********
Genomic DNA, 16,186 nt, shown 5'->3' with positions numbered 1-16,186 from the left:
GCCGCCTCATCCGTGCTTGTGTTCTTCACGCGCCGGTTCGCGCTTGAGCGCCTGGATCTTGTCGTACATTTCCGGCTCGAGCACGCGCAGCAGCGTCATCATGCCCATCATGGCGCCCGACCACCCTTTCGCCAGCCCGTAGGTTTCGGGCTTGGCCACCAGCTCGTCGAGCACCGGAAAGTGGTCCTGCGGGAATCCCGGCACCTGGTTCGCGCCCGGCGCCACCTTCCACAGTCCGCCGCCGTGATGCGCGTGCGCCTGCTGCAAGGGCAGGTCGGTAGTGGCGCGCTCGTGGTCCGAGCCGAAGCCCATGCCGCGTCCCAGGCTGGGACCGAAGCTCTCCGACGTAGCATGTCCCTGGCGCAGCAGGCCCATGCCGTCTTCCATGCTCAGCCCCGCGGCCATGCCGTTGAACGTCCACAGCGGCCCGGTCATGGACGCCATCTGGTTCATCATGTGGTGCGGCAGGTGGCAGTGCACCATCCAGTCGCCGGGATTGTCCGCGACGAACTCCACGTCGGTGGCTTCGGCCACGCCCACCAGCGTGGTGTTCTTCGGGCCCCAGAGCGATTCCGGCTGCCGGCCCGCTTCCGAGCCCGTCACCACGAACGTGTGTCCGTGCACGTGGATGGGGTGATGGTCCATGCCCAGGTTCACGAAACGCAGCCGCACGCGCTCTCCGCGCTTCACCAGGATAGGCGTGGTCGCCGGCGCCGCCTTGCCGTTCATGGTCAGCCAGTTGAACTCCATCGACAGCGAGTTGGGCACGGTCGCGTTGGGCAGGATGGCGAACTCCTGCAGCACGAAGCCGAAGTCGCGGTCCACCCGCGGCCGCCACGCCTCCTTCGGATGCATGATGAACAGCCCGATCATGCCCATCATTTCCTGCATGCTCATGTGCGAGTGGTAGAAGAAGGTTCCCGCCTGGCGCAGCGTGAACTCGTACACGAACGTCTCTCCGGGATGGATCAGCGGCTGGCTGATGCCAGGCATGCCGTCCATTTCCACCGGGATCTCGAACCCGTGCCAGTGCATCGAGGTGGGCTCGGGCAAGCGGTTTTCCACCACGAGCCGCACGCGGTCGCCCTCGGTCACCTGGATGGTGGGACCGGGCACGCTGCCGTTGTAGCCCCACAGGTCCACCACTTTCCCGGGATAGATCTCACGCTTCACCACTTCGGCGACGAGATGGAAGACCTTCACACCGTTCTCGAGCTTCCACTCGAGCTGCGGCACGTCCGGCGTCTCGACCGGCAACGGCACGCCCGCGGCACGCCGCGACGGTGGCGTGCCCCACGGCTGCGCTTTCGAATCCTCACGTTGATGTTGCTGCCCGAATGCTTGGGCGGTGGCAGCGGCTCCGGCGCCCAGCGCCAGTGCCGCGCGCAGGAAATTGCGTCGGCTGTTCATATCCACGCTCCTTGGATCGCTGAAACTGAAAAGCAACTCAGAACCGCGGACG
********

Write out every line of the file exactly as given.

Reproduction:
Genomic DNA, 16,186 nt, shown 5'->3' with positions numbered 1-16,186 from the left:
GCCGCCTCATCCGTGCTTGTGTTCTTCACGCGCCGGTTCGCGCTTGAGCGCCTGGATCTTGTCGTACATTTCCGGCTCGAGCACGCGCAGCAGCGTCATCATGCCCATCATGGCGCCCGACCACCCTTTCGCCAGCCCGTAGGTTTCGGGCTTGGCCACCAGCTCGTCGAGCACCGGAAAGTGGTCCTGCGGGAATCCCGGCACCTGGTTCGCGCCCGGCGCCACCTTCCACAGTCCGCCGCCGTGATGCGCGTGCGCCTGCTGCAAGGGCAGGTCGGTAGTGGCGCGCTCGTGGTCCGAGCCGAAGCCCATGCCGCGTCCCAGGCTGGGACCGAAGCTCTCCGACGTAGCATGTCCCTGGCGCAGCAGGCCCATGCCGTCTTCCATGCTCAGCCCCGCGGCCATGCCGTTGAACGTCCACAGCGGCCCGGTCATGGACGCCATCTGGTTCATCATGTGGTGCGGCAGGTGGCAGTGCACCATCCAGTCGCCGGGATTGTCCGCGACGAACTCCACGTCGGTGGCTTCGGCCACGCCCACCAGCGTGGTGTTCTTCGGGCCCCAGAGCGATTCCGGCTGCCGGCCCGCTTCCGAGCCCGTCACCACGAACGTGTGTCCGTGCACGTGGATGGGGTGATGGTCCATGCCCAGGTTCACGAAACGCAGCCGCACGCGCTCTCCGCGCTTCACCAGGATAGGCGTGGTCGCCGGCGCCGCCTTGCCGTTCATGGTCAGCCAGTTGAACTCCATCGACAGCGAGTTGGGCACGGTCGCGTTGGGCAGGATGGCGAACTCCTGCAGCACGAAGCCGAAGTCGCGGTCCACCCGCGGCCGCCACGCCTCCTTCGGATGCATGATGAACAGCCCGATCATGCCCATCATTTCCTGCATGCTCATGTGCGAGTGGTAGAAGAAGGTTCCCGCCTGGCGCAGCGTGAACTCGTACACGAACGTCTCTCCGGGATGGATCAGCGGCTGGCTGATGCCAGGCATGCCGTCCATTTCCACCGGGATCTCGAACCCGTGCCAGTGCATCGAGGTGGGCTCGGGCAAGCGGTTTTCCACCACGAGCCGCACGCGGTCGCCCTCGGTCACCTGGATGGTGGGACCGGGCACGCTGCCGTTGTAGCCCCACAGGTCCACCACTTTCCCGGGATAGATCTCACGCTTCACCACTTCGGCGACGAGATGGAAGACCTTCACACCGTTCTCGAGCTTCCACTCGAGCTGCGGCACGTCCGGCGTCTCGACCGGCAACGGCACGCCCGCGGCACGCCGCGACGGTGGCGTGCCCCACGGCTGCGCTTTCGAATCCTCACGTTGATGTTGCTGCCCGAATGCTTGGGCGGTGGCAGCGGCTCCGGCGCCCAGCGCCAGTGCCGCGCGCAGGAAATTGCGTCGGCTGTTCATATCCACGCTCCTTGGATCGCTGAAACTGAAAAGCAACTCAGAACCGCGGACG